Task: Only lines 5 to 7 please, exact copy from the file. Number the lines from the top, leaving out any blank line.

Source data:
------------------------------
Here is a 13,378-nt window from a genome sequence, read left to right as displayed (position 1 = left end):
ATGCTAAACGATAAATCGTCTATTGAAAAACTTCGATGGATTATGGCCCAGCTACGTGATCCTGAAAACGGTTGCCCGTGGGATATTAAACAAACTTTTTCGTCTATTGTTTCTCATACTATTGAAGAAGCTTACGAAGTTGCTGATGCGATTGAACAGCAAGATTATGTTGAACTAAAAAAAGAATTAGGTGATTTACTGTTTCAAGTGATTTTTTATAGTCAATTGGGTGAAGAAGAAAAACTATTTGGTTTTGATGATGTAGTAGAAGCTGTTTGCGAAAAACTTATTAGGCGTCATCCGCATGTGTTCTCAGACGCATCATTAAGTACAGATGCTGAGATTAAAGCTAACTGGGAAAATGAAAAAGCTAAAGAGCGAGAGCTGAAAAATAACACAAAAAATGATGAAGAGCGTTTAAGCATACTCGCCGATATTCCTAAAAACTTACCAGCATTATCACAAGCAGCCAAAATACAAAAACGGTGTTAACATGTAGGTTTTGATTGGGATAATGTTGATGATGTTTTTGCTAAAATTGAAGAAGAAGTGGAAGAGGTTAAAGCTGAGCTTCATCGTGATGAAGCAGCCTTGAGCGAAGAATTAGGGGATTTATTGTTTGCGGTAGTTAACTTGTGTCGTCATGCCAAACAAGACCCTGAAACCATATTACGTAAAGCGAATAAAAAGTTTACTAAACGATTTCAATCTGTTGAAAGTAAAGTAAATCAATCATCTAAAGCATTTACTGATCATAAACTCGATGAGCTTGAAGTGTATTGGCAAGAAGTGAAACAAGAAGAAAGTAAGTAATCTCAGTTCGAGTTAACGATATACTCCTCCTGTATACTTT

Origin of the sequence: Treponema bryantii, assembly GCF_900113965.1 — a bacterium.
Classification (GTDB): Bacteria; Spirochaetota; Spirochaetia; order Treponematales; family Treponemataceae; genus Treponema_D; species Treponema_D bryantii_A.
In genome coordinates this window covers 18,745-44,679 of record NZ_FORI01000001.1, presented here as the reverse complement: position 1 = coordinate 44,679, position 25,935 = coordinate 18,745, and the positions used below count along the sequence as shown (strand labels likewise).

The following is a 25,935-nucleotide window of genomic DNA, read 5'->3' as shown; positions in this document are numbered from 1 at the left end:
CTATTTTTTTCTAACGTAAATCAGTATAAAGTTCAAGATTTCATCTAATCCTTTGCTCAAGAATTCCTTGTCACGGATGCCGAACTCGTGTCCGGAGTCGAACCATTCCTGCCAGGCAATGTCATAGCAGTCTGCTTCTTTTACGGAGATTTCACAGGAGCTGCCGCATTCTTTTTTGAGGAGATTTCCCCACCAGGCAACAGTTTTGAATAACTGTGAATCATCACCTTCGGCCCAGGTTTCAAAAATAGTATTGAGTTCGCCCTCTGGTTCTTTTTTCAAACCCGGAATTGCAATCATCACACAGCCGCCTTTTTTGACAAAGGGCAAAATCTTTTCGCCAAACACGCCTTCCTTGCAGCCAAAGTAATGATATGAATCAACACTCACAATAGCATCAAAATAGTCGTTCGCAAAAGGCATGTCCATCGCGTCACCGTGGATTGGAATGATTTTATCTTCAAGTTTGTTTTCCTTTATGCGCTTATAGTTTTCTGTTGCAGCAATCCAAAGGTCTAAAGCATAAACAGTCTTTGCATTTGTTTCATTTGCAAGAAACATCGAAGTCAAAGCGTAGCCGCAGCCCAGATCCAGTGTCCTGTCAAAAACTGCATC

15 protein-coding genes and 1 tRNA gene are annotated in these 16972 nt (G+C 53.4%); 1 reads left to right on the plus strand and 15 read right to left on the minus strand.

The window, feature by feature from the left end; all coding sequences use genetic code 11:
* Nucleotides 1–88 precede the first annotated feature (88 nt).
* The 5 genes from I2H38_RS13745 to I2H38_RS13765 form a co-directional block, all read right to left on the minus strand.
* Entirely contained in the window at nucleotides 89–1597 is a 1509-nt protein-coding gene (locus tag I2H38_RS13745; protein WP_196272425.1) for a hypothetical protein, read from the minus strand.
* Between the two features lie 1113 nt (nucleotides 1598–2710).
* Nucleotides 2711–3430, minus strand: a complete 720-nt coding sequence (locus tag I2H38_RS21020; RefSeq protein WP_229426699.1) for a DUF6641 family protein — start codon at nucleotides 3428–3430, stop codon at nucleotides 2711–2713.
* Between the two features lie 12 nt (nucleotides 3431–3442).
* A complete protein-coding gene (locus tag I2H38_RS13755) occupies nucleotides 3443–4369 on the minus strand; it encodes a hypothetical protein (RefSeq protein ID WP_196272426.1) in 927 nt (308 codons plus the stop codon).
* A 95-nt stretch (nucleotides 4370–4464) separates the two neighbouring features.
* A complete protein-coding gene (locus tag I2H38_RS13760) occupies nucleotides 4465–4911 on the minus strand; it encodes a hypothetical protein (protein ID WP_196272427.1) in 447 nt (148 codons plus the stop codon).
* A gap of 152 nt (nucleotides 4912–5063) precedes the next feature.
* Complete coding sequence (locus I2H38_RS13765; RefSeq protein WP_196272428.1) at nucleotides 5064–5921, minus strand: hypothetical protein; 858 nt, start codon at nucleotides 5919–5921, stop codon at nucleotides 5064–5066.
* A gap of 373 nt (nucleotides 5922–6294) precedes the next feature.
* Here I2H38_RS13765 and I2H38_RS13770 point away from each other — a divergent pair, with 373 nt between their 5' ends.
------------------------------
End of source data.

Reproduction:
In genome coordinates this window covers 18,745-44,679 of record NZ_FORI01000001.1, presented here as the reverse complement: position 1 = coordinate 44,679, position 25,935 = coordinate 18,745, and the positions used below count along the sequence as shown (strand labels likewise).

The following is a 25,935-nucleotide window of genomic DNA, read 5'->3' as shown; positions in this document are numbered from 1 at the left end:
CTATTTTTTTCTAACGTAAATCAGTATAAAGTTCAAGATTTCATCTAATCCTTTGCTCAAGAATTCCTTGTCACGGATGCCGAACTCGTGTCCGGAGTCGAACCATTCCTGCCAGGCAATGTCATAGCAGTCTGCTTCTTTTACGGAGATTTCACAGGAGCTGCCGCATTCTTTTTTGAGGAGATTTCCCCACCAGGCAACAGTTTTGAATAACTGTGAATCATCACCTTCGGCCCAGGTTTCAAAAATAGTATTGAGTTCGCCCTCTGGTTCTTTTTTCAAACCCGGAATTGCAATCATCACACAGCCGCCTTTTTTGACAAAGGGCAAAATCTTTTCGCCAAACACGCCTTCCTTGCAGCCAAAGTAATGATATGAATCAACACTCACAATAGCATCAAAATAGTCGTTCGCAAAAGGCATGTCCATCGCGTCACCGTGGATTGGAATGATTTTATCTTCAAGTTTGTTTTCCTTTATGCGCTTATAGTTTTCTGTTGCAGCAATCCAAAGGTCTAAAGCATAAACAGTCTTTGCATTTGTTTCATTTGCAAGAAACATCGAAGTCAAAGCGTAGCCGCAGCCCAGATCCAGTGTCCTGTCAAAAACTGCATC